Monday Musings (4/15/19)
Musings from Morocco
What a week! Since we last spoke, I’ve been exploring Northern Morocco with two buddies. I spent most of my time in Tangier and Chefchaoen, and wow… we had a damn good time.
I’m incredibly bullish on Morocco’s tourism sector. I spoke with investors, entrepreneurs, local tour guides, and Airbnb hosts, and the proof is in the pudding: tourism is exploding.
I’m excited about the future of Morocco for three reasons:
Geopolitics: Western travelers want to experience novelty without danger. They like cheap, exotic places that are safe and comfortable. Morocco is just that. The country was a French Protectorate until 1956, so French is spoken everywhere. Sitting at the Northwestern tip of Africa, right at the Strait of Gibraltar, it’s a stone’s throw (9 miles) from Spain. For Americans, the flight from New York to Casablanca is roughly as long as the flight from New York to San Francisco. The biggest risk is that many travelers put Morocco in the same sentence as Egypt, Libya, and Tunisia, and when those countries experience political instability, tourism in Morocco suffers.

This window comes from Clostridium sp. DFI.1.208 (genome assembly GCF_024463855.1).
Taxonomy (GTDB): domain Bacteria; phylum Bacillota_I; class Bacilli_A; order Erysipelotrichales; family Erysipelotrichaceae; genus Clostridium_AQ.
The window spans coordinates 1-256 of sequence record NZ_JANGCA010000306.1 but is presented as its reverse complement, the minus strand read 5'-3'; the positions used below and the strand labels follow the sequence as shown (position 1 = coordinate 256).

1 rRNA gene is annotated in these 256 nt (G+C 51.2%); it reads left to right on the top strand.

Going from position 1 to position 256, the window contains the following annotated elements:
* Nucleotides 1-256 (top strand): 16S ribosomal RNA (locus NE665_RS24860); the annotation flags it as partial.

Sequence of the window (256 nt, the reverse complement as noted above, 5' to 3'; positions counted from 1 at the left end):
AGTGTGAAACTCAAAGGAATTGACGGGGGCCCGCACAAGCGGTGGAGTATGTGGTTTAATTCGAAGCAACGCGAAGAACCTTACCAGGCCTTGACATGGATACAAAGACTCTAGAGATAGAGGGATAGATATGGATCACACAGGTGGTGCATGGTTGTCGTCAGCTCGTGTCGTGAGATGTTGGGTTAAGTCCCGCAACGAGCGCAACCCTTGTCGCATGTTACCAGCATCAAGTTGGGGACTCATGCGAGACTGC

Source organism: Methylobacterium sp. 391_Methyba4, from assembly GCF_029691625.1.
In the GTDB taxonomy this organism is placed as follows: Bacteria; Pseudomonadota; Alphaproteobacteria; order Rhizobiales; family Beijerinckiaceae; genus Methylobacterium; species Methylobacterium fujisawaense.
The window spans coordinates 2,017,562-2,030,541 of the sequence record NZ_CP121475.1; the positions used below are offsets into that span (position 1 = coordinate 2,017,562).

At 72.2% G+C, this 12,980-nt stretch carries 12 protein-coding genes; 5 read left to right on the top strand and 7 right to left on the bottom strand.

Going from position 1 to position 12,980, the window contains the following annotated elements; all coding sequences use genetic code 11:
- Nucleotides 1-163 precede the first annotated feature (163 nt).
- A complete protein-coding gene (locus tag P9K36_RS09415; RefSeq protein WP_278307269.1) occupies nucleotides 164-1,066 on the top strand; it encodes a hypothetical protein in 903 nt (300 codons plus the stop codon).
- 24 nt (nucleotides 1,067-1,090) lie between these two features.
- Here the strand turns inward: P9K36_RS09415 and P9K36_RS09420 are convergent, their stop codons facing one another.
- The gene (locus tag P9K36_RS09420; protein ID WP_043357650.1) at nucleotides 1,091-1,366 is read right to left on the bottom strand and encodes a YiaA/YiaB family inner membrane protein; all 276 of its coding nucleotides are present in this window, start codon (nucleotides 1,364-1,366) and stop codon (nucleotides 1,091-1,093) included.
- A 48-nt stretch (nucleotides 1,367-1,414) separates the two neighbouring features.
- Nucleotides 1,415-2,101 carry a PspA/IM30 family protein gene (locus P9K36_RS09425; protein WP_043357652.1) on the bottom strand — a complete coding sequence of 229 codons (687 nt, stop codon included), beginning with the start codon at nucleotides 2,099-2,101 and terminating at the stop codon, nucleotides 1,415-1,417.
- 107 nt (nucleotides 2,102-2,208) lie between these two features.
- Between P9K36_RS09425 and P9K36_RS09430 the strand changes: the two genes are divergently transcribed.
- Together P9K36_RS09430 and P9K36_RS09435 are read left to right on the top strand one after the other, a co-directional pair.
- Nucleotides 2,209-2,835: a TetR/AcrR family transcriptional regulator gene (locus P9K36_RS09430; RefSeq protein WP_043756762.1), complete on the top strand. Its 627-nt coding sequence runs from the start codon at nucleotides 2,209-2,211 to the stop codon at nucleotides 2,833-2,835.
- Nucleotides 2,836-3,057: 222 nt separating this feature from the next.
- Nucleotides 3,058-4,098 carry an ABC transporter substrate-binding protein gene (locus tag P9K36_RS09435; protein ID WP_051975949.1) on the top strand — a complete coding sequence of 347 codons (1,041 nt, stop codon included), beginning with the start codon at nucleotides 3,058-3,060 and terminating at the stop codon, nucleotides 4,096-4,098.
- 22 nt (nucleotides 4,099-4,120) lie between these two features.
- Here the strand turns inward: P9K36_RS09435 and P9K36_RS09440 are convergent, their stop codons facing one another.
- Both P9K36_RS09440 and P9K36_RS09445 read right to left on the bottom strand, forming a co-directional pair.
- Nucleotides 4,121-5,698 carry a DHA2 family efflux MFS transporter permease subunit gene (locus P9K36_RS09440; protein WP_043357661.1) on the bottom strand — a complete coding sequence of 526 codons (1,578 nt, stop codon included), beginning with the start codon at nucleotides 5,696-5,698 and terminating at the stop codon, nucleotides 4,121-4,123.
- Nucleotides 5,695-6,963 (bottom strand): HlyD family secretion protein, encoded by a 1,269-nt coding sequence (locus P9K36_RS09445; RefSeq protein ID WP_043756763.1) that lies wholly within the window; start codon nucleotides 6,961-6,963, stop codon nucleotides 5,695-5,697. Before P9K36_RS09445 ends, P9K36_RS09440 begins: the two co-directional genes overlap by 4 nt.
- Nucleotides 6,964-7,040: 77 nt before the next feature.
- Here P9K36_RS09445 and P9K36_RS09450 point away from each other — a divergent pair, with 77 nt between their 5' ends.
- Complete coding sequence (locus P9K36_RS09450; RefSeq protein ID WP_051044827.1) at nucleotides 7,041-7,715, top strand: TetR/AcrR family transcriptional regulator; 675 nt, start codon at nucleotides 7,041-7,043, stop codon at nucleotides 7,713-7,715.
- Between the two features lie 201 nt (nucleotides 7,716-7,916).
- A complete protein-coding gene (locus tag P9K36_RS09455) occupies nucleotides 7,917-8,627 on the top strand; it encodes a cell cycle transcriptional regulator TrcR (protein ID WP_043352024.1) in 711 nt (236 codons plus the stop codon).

Vision 2020: Right now, agriculture is the biggest industry in Morocco, but the Moroccan government wants tourism to jump to #1. Tourism growth is a central component of Morocco’s “Vision 2020” initiative. The government wants to double the size of the tourism sector. Progress is already underway: the government has doubled the size of Marrakesh’s airport, expanded the airport in Fez by 500%, and built a new high-speed train from Tangier to Casablanca, which is the fastest train in Africa. The national airline is called Royal Air Maroc, and the government owns 100% of it. National airlines are powerful attractors for tourists. Iceland, Singapore, Qatar, Ethiopia, and the United Arab Emirates have seen tremendous success with their national airlines. I expect Morocco to follow suit and further position itself as a gateway to Africa.